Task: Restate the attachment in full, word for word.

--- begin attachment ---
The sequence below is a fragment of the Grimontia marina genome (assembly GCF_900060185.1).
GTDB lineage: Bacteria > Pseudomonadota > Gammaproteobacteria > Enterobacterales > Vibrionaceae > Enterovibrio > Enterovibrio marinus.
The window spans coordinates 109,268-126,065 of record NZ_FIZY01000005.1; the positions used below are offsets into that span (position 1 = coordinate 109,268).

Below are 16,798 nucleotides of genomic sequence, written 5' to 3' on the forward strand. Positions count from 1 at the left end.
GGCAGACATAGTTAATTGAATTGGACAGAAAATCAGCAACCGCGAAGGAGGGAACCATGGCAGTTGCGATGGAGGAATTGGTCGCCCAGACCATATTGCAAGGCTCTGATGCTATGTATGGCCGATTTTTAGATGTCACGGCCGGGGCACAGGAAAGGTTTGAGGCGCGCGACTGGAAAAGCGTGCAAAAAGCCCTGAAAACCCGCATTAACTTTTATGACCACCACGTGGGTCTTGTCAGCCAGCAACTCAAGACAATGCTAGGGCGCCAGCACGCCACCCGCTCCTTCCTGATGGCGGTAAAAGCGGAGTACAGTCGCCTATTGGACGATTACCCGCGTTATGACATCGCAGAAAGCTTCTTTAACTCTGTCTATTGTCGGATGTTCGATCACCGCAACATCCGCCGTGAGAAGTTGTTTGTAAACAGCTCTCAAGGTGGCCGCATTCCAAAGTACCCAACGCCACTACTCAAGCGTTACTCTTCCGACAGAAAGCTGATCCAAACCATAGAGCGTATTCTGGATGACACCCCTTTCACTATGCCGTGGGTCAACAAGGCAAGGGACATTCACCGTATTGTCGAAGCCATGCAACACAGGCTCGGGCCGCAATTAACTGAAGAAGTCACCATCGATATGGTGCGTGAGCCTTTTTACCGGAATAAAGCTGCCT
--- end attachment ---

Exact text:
The sequence below is a fragment of the Grimontia marina genome (assembly GCF_900060185.1).
GTDB lineage: Bacteria > Pseudomonadota > Gammaproteobacteria > Enterobacterales > Vibrionaceae > Enterovibrio > Enterovibrio marinus.
The window spans coordinates 109,268-126,065 of record NZ_FIZY01000005.1; the positions used below are offsets into that span (position 1 = coordinate 109,268).

Below are 16,798 nucleotides of genomic sequence, written 5' to 3' on the forward strand. Positions count from 1 at the left end.
GGCAGACATAGTTAATTGAATTGGACAGAAAATCAGCAACCGCGAAGGAGGGAACCATGGCAGTTGCGATGGAGGAATTGGTCGCCCAGACCATATTGCAAGGCTCTGATGCTATGTATGGCCGATTTTTAGATGTCACGGCCGGGGCACAGGAAAGGTTTGAGGCGCGCGACTGGAAAAGCGTGCAAAAAGCCCTGAAAACCCGCATTAACTTTTATGACCACCACGTGGGTCTTGTCAGCCAGCAACTCAAGACAATGCTAGGGCGCCAGCACGCCACCCGCTCCTTCCTGATGGCGGTAAAAGCGGAGTACAGTCGCCTATTGGACGATTACCCGCGTTATGACATCGCAGAAAGCTTCTTTAACTCTGTCTATTGTCGGATGTTCGATCACCGCAACATCCGCCGTGAGAAGTTGTTTGTAAACAGCTCTCAAGGTGGCCGCATTCCAAAGTACCCAACGCCACTACTCAAGCGTTACTCTTCCGACAGAAAGCTGATCCAAACCATAGAGCGTATTCTGGATGACACCCCTTTCACTATGCCGTGGGTCAACAAGGCAAGGGACATTCACCGTATTGTCGAAGCCATGCAACACAGGCTCGGGCCGCAATTAACTGAAGAAGTCACCATCGATATGGTGCGTGAGCCTTTTTACCGGAATAAAGCTGCCT